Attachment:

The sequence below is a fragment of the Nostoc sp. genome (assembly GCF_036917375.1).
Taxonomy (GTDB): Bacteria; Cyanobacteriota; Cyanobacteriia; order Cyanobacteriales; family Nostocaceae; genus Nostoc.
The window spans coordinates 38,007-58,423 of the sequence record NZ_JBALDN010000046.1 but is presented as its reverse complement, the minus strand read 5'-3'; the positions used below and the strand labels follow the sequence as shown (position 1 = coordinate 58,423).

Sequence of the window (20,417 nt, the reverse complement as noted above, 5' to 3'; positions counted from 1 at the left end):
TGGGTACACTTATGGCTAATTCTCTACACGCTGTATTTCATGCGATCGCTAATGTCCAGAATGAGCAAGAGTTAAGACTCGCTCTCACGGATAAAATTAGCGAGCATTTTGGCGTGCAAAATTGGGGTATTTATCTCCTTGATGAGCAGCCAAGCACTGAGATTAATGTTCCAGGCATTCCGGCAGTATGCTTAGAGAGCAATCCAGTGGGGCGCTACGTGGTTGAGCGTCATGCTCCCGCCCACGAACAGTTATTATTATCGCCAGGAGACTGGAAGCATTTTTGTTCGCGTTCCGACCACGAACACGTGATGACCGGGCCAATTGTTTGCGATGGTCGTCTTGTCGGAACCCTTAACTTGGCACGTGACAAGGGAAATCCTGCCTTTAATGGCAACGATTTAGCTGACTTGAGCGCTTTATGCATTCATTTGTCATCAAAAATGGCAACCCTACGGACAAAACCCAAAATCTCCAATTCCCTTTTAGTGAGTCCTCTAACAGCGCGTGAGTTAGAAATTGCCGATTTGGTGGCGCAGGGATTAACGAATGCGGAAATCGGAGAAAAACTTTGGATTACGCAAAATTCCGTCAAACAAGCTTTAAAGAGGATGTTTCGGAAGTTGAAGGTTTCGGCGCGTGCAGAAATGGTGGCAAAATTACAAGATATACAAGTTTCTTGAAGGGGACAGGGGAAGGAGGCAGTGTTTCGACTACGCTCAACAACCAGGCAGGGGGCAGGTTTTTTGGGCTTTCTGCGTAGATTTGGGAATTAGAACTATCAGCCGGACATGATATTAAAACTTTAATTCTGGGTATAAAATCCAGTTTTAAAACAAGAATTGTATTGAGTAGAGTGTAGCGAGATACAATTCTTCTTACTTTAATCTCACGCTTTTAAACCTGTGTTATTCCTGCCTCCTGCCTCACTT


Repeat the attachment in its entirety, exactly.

The sequence below is a fragment of the Nostoc sp. genome (assembly GCF_036917375.1).
Taxonomy (GTDB): Bacteria; Cyanobacteriota; Cyanobacteriia; order Cyanobacteriales; family Nostocaceae; genus Nostoc.
The window spans coordinates 38,007-58,423 of the sequence record NZ_JBALDN010000046.1 but is presented as its reverse complement, the minus strand read 5'-3'; the positions used below and the strand labels follow the sequence as shown (position 1 = coordinate 58,423).

Sequence of the window (20,417 nt, the reverse complement as noted above, 5' to 3'; positions counted from 1 at the left end):
TGGGTACACTTATGGCTAATTCTCTACACGCTGTATTTCATGCGATCGCTAATGTCCAGAATGAGCAAGAGTTAAGACTCGCTCTCACGGATAAAATTAGCGAGCATTTTGGCGTGCAAAATTGGGGTATTTATCTCCTTGATGAGCAGCCAAGCACTGAGATTAATGTTCCAGGCATTCCGGCAGTATGCTTAGAGAGCAATCCAGTGGGGCGCTACGTGGTTGAGCGTCATGCTCCCGCCCACGAACAGTTATTATTATCGCCAGGAGACTGGAAGCATTTTTGTTCGCGTTCCGACCACGAACACGTGATGACCGGGCCAATTGTTTGCGATGGTCGTCTTGTCGGAACCCTTAACTTGGCACGTGACAAGGGAAATCCTGCCTTTAATGGCAACGATTTAGCTGACTTGAGCGCTTTATGCATTCATTTGTCATCAAAAATGGCAACCCTACGGACAAAACCCAAAATCTCCAATTCCCTTTTAGTGAGTCCTCTAACAGCGCGTGAGTTAGAAATTGCCGATTTGGTGGCGCAGGGATTAACGAATGCGGAAATCGGAGAAAAACTTTGGATTACGCAAAATTCCGTCAAACAAGCTTTAAAGAGGATGTTTCGGAAGTTGAAGGTTTCGGCGCGTGCAGAAATGGTGGCAAAATTACAAGATATACAAGTTTCTTGAAGGGGACAGGGGAAGGAGGCAGTGTTTCGACTACGCTCAACAACCAGGCAGGGGGCAGGTTTTTTGGGCTTTCTGCGTAGATTTGGGAATTAGAACTATCAGCCGGACATGATATTAAAACTTTAATTCTGGGTATAAAATCCAGTTTTAAAACAAGAATTGTATTGAGTAGAGTGTAGCGAGATACAATTCTTCTTACTTTAATCTCACGCTTTTAAACCTGTGTTATTCCTGCCTCCTGCCTCACTT